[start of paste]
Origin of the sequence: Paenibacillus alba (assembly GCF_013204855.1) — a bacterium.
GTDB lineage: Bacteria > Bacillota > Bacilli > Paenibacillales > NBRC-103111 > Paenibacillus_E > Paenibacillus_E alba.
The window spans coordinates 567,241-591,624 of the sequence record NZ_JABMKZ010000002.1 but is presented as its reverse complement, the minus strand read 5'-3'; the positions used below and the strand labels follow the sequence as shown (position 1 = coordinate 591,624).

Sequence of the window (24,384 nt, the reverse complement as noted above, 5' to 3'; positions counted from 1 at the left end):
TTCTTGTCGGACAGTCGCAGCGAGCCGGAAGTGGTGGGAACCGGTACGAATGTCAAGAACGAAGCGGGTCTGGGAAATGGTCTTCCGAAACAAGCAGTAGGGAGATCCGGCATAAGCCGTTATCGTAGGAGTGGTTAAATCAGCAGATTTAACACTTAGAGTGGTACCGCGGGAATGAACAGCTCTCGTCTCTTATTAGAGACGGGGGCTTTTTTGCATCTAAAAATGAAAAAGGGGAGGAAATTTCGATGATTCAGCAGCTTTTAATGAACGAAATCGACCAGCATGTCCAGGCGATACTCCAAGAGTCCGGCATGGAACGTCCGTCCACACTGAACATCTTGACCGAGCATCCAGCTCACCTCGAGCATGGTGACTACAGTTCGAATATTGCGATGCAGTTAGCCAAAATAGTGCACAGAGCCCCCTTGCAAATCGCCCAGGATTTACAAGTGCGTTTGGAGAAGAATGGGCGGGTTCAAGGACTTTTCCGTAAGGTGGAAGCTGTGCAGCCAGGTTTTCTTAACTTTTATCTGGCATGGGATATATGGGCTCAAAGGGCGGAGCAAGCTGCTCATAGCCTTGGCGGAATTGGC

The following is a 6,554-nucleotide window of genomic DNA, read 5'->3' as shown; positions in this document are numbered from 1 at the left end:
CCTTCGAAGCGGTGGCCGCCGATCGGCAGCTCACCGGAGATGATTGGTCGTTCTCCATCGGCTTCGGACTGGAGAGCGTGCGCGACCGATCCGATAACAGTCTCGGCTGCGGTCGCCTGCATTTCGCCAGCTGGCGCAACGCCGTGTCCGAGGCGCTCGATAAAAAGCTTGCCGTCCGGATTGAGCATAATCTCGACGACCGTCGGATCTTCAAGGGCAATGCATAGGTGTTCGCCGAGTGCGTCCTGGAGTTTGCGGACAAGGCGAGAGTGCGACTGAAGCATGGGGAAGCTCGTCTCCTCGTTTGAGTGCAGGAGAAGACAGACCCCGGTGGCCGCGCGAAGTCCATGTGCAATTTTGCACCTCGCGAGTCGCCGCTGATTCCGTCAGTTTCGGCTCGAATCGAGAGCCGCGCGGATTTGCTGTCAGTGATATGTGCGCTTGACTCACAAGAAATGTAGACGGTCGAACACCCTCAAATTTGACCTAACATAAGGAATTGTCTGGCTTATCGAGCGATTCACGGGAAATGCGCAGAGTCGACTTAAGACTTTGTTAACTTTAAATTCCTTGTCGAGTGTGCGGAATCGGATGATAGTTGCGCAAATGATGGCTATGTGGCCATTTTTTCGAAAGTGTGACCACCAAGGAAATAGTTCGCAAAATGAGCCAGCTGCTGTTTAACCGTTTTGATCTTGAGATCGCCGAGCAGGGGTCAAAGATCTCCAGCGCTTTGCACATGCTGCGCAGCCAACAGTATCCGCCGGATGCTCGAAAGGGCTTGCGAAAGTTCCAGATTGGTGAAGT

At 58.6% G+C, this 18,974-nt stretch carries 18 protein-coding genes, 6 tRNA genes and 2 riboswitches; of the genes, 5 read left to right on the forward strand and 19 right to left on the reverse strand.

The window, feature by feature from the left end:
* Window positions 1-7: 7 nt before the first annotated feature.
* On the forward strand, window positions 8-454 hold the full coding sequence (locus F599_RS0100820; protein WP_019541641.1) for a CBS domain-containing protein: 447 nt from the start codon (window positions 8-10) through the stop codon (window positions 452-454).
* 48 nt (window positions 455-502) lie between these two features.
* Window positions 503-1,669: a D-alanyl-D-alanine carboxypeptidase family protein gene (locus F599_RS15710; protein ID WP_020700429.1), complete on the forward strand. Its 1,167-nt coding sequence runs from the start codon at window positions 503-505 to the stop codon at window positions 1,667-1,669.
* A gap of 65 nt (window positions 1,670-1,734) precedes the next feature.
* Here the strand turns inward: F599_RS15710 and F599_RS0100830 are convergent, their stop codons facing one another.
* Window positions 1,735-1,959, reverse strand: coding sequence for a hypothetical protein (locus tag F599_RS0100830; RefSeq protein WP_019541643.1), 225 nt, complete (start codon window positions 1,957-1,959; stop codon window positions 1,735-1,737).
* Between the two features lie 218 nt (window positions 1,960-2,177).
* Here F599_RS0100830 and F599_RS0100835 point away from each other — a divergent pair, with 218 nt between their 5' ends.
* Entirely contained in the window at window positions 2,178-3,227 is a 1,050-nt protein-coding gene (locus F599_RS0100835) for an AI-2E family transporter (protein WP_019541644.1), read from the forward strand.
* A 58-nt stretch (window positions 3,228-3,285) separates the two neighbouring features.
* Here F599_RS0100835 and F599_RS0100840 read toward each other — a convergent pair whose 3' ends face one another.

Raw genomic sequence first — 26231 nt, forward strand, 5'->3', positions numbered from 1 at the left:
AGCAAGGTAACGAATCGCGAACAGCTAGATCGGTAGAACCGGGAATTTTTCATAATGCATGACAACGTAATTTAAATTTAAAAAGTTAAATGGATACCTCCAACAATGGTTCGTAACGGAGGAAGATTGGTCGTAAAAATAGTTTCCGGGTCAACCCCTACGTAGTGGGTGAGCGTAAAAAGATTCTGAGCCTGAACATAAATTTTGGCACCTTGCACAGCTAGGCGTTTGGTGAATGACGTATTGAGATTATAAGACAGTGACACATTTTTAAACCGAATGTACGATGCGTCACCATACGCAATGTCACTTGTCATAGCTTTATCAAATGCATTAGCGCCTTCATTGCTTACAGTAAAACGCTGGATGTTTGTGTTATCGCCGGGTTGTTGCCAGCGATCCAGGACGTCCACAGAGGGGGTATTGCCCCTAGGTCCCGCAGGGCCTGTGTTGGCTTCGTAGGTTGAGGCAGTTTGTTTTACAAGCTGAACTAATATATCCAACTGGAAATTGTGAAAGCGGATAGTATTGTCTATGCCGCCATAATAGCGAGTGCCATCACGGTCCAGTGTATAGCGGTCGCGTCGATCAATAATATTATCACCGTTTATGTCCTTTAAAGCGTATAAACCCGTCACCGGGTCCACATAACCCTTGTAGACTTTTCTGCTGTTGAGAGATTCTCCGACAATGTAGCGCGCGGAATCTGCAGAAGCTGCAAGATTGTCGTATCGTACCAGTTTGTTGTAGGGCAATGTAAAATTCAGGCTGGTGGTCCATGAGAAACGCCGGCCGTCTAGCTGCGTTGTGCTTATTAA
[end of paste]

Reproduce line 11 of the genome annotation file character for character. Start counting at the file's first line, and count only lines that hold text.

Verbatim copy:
* On the forward strand, window positions 8-454 hold the full coding sequence (locus F599_RS0100820; protein WP_019541641.1) for a CBS domain-containing protein: 447 nt from the start codon (window positions 8-10) through the stop codon (window positions 452-454).